Other robot researchers, meanwhile, are focusing on the parallel structure, rather than the direct movement, of animals. One of them is Luo Zhiwei, a doctor of engineering at the Bio-Mimetic Control Research Center within the Institute of Physical and Chemical Research in Nagoya. Luo is trying to apply what he knows about the self-organization of parallel structures of an animal's nervous system to developing a robotic control system.

"As an example," said Luo, "when we touch something hot, we withdraw our hand. This is not something we do consciously; rather, our low-level spinal nerves issue the command that leads to the reflexive action. Given that this is the case, we should be able to control a robot using a system that imitates the spinal nerves."

As the focus for his experiments, Luo chose a four-legged walking robot resembling a cat. On each of the four legs, he installed a small computer that runs a simple program causing a leg to move by monitoring the motion of the other three legs. Luo described his results as follows: "I've learned that the robot is better able to cope with a variety of environmental conditions if I install small, light computers on each leg rather than have one big, heavy computer to control all of the legs in a centralized manner."
Ishikawa climbs Gasherbrum II. This was the sixth successful 8,000-meter climb for Ishikawa, then 62 years old.

Suppose that the robot encounters an obstacle while walking. If the control system inside the robot is centralized, the robot searches among its pre-programmed patterns, finds one that most closely resembles the obstacle in front of it, and uses this information to determine the best way to get around the obstacle. But this has major drawbacks. The patterns must be programmed into the computer by a human being based on anticipated conditions, which naturally limits the number of patterns the robot can choose from. If it encounters a totally unfamiliar obstacle, it will not be able to cope.

In contrast, consider how a robot with a computer on each leg would handle the situation. If the robot has a simple program instructing it to avoid obstacles, the first leg that recognizes an obstacle will move to avoid it, and the other legs will follow. There is no need for the robot's program to have different patterns in its memory.

A robot that can thus respond to unanticipated environmental conditions flexibly in real time is essentially autonomous. Although it is generally believed that third-generation robots will need high-performance computers to achieve full autonomy, Luo is trying to bring the computing requirements more within reach.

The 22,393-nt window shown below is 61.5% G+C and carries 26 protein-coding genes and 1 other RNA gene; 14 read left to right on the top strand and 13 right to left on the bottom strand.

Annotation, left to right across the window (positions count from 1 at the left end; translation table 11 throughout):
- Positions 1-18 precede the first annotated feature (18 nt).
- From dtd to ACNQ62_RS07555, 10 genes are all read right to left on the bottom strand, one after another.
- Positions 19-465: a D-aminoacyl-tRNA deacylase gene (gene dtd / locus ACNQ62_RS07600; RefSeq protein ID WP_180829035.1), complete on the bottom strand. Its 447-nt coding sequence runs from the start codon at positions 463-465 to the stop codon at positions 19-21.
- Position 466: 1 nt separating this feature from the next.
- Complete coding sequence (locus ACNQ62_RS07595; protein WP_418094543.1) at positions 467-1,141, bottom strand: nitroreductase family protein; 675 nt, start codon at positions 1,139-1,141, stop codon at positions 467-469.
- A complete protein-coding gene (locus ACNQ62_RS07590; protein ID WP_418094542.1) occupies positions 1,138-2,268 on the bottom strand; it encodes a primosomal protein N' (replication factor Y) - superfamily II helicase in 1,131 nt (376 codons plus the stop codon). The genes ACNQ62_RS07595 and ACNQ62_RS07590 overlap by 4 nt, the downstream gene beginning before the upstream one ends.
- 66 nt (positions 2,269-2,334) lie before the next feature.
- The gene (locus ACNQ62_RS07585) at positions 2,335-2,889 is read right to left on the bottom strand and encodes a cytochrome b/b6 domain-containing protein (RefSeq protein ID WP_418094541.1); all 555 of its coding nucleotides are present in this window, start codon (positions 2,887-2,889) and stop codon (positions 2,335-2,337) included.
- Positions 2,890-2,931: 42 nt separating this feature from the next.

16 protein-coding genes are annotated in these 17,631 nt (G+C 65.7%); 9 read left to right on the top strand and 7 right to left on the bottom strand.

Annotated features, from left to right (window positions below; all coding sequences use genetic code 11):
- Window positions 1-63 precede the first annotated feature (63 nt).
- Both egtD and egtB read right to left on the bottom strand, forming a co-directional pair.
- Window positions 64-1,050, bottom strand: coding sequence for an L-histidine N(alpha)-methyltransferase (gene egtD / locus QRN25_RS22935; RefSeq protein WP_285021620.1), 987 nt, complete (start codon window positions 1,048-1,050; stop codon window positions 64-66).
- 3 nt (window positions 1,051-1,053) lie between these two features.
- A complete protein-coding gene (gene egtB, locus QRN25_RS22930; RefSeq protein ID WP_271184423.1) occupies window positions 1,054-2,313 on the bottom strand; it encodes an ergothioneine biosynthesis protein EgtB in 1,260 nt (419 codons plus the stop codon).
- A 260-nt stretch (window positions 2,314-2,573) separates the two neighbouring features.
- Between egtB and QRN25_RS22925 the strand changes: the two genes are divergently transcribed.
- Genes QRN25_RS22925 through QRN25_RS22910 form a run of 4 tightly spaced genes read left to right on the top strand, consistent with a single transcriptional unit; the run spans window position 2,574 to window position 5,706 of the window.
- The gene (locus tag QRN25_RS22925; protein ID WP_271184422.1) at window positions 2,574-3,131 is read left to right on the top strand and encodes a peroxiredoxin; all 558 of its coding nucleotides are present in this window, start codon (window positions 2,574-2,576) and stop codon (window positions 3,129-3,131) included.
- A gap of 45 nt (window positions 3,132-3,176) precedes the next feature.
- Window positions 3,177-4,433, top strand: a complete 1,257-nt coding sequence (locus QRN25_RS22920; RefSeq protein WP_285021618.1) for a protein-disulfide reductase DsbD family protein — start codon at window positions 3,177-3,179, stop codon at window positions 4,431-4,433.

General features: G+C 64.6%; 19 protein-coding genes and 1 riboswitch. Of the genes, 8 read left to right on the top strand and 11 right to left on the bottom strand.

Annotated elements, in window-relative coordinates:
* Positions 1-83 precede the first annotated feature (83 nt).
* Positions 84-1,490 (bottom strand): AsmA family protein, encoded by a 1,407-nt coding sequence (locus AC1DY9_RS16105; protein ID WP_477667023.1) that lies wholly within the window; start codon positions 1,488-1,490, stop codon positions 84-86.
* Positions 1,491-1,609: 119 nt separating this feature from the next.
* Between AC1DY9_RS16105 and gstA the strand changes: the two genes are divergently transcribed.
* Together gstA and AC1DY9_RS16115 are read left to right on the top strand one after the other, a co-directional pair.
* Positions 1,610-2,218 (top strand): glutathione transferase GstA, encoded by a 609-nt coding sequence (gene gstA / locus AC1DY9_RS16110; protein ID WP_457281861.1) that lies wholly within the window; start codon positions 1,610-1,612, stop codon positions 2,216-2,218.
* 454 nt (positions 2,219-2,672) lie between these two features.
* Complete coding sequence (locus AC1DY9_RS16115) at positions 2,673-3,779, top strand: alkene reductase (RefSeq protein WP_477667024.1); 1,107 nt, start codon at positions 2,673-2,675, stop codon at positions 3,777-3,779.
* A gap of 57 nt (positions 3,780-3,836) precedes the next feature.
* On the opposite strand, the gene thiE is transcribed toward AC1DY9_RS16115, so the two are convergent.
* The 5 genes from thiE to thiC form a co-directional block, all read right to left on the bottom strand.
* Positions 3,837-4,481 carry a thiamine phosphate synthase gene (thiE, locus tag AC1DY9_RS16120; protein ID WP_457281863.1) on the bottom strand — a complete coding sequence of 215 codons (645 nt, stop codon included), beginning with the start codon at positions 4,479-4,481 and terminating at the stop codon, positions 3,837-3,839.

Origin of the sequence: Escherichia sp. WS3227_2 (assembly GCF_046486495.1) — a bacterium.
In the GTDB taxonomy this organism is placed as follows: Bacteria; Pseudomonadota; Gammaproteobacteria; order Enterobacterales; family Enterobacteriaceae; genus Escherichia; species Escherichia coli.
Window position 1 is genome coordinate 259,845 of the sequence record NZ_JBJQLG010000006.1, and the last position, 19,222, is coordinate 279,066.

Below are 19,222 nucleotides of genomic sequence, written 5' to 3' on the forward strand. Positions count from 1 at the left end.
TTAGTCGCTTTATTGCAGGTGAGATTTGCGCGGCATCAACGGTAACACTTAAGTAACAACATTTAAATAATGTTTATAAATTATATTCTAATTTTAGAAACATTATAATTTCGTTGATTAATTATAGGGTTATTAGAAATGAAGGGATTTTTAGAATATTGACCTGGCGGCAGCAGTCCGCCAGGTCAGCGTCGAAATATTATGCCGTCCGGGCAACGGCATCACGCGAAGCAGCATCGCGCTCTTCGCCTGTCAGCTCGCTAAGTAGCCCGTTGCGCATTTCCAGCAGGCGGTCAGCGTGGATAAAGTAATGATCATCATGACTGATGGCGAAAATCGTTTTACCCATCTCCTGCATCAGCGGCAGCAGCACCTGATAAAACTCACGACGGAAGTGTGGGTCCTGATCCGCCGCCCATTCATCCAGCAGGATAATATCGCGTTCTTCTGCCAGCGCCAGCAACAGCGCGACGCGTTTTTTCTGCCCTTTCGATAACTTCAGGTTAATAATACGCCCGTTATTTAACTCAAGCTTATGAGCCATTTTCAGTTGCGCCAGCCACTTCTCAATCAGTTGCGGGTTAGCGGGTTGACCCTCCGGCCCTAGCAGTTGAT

Practical applications

The past few years have seen ever-more-spectacular advances toward third-generation robots in Japan. Bipedal walking robots and pet robots are coming out one after another. While Aichi's robot technology is at the leading edge, most of the prefecture's R&D efforts are being directed these days to less conspicuous developments. Toshio Fukuda, a professor at Nagoya University's Center for Cooperative Research in Advanced Science and Technology, explains: "This is because we've begun to set our sights on bringing third-generation robots into practical use. Our immediate objective is to develop care-giving robots."

Japanese society is graying at an unprecedented pace. By the first half of the next century, people aged 65 or older are expected to account for a fourth of Japan's total population. Accordingly, securing enough health workers to look after these aged citizens has become an urgent task. At this stage, of course, we do not know whether robots will perform all of the duties of human care givers or whether they will play only a supporting role—for example, assisting people with meals by carrying food to their mouths. Either way, Fukuda says, safety and reliability will be prerequisites.

"Whatever role a robot performs," Fukuda notes, "we can't have it breaking down or going out of control and injuring people. To make robots practical for everyday use, we have to make sure they're safe and reliable. Machines will need to be developed that can stand the test of repeated use—thousands or even tens of thousands of times—without breaking down. While there is a common understanding among researchers around the country that the greatest need for robots is in the area of elderly care, those in Aichi have exercised their characteristic foresight in focusing their activities on ensuring safety and reliability, such as by faithfully re-creating animal movements and developing pragmatic control mechanisms."

(Phots by Masatsugu Yokoyama, Text by Masahiro Ota)